Subs or Views – Making Money

Subs or Views – Making Money

Understanding how making money on YouTuber works can be difficult. The following provides an overview of what’s actually important in the process and what to expect.

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This Tutorial is designed for NewTubers who have met a few prerequisites:

  • You have decided you want to dedicate a significant portion of your time to YouTube. You cannot reliably make significant money as a hobbyist YouTuber.
  • You are not a brand new channel, but a channel that has established bare minimum levels of interaction and engagement.
  • You have a healthy amount of organic viewership, not paid traffic.
  • You understand what an Average is, and understand the concept of 'outliers.'

With those said, let's jump in!

There are three primary ways to make money on YouTube:

  1. Sell a product
  2. Sell an audience
  3. Sell yourself

Let's define what these are:

Sell A Product:

Generally: Educational YouTube, New YouTubers

For most NewTubers, the product you are selling is your video itself. You are receiving advertiser dollars that your viewer must 'pay' before they can receive your video.

For some of you, you might have an actual product to sell--i.e. gym classes, artwork, your store, etc.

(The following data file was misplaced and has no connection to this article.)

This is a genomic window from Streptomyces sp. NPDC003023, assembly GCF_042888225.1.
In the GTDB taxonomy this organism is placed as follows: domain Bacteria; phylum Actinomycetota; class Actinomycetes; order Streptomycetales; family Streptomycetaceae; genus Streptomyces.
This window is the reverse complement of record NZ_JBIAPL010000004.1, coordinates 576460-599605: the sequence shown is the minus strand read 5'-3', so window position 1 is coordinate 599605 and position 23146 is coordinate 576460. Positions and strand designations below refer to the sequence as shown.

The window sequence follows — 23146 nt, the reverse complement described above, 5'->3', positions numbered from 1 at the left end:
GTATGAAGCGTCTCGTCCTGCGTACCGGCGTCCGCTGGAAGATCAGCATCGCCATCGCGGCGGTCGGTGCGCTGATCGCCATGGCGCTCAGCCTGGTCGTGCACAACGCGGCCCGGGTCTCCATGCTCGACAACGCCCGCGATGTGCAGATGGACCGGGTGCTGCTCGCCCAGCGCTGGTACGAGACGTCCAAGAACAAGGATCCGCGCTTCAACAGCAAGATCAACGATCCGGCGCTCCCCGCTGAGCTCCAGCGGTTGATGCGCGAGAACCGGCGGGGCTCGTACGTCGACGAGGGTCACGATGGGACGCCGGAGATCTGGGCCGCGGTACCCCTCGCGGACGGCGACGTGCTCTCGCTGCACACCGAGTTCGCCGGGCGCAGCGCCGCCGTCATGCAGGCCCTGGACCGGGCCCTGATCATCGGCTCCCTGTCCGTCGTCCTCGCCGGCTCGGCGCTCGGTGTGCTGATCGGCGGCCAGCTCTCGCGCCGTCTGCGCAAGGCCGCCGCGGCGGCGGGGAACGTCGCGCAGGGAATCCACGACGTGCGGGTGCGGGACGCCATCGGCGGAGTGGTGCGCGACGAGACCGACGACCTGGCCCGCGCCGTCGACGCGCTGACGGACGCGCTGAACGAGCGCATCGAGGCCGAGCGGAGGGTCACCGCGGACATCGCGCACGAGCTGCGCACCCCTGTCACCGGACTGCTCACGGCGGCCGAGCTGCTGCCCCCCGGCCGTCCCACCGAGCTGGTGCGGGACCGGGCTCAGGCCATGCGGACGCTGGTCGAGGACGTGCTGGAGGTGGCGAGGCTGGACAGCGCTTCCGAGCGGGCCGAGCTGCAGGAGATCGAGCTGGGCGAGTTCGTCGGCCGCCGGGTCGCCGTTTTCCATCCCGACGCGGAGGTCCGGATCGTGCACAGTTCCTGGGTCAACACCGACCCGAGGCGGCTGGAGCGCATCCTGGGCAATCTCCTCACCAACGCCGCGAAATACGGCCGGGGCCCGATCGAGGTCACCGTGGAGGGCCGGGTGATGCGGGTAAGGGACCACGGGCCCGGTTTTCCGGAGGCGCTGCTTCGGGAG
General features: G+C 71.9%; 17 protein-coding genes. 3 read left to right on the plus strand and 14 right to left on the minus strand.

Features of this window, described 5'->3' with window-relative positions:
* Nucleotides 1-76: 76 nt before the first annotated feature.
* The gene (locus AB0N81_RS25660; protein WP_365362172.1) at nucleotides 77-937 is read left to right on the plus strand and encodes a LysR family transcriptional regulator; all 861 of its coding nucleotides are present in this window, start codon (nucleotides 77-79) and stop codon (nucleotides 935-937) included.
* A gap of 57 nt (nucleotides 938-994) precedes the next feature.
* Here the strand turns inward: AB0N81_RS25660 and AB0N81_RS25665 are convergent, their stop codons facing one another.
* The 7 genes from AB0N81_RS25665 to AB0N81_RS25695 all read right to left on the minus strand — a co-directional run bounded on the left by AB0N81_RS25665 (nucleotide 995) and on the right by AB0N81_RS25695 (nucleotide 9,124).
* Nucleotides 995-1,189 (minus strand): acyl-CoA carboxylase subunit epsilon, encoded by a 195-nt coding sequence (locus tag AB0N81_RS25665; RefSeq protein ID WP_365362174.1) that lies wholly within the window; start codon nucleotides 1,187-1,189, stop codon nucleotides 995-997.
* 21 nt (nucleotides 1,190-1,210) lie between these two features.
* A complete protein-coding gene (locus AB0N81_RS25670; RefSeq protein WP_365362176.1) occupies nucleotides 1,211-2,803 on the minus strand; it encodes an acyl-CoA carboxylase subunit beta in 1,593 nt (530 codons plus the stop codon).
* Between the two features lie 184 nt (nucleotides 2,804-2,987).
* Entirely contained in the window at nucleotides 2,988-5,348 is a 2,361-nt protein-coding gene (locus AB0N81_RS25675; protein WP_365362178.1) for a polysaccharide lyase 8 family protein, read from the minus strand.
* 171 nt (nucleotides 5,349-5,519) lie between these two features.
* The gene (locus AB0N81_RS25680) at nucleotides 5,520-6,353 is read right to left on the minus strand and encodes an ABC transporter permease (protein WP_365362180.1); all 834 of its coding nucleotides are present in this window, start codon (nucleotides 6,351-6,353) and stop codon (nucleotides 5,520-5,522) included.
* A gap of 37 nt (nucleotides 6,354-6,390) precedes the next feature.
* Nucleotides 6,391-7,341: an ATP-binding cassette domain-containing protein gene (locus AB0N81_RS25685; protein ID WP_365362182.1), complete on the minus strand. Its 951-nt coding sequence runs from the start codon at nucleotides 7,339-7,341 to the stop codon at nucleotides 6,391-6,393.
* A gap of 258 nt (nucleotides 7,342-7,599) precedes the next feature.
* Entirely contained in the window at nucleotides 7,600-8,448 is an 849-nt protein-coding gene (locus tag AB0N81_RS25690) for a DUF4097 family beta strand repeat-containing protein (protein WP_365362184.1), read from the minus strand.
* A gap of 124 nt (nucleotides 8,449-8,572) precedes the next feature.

Others might legitimately lock their product behind a paywall, such as Vessel, SeeSo, Rumble, etc.

What Do You Need: Views.

Sell An Audience:

Generally: Entertainment YouTube, Tech/Lifestyle Vloggers

This is the most common type of 'selling' on YouTube, and the one most NewTubers hope to reach. You are selling access to your audience, whether through sponsorships, free products, etc.

You might be receiving products from FameBit, Keymailer, etc.

What Do You Need: Both.

Sell Yourself:

Generally: Any Larger YouTuber, Film/Study

This is typically reserved for YouTubers that are producing niche interest videos, such as animations, in-depth idea explorations, and the like.

You are typically relying on funding from Patreon or YouTube Fan Funding.

What Do You Need: Neither.

Views:

Subscriber count is meaningless in almost every case, especially as a standalone number. Views count much more, especially for Product and Audience selling. With regards to Ads, the more people who click your video the more ad revenue you make. When selling an actual product, the more people who click the more likely you are to convert.

With Audience, subscriber count is important to providing a base metric for 'potential' viewers, and view count is important for showing 'average actual' viewers. A healthy ratio will allow you to command a higher price.

Neither:

For Yourself selling, these numbers are both less important. While you must selling your video as a Product for a time to build the backers, eventually you are producing content for those backers and not for the 'world.'

Ok, but how does this translate?

Good question, Theoretical Me.

Here are the assumptions:

  • A $3.00 CPM for $1.65 RPM
  • Average Age 27
  • Median Salary $51,000 Before Tax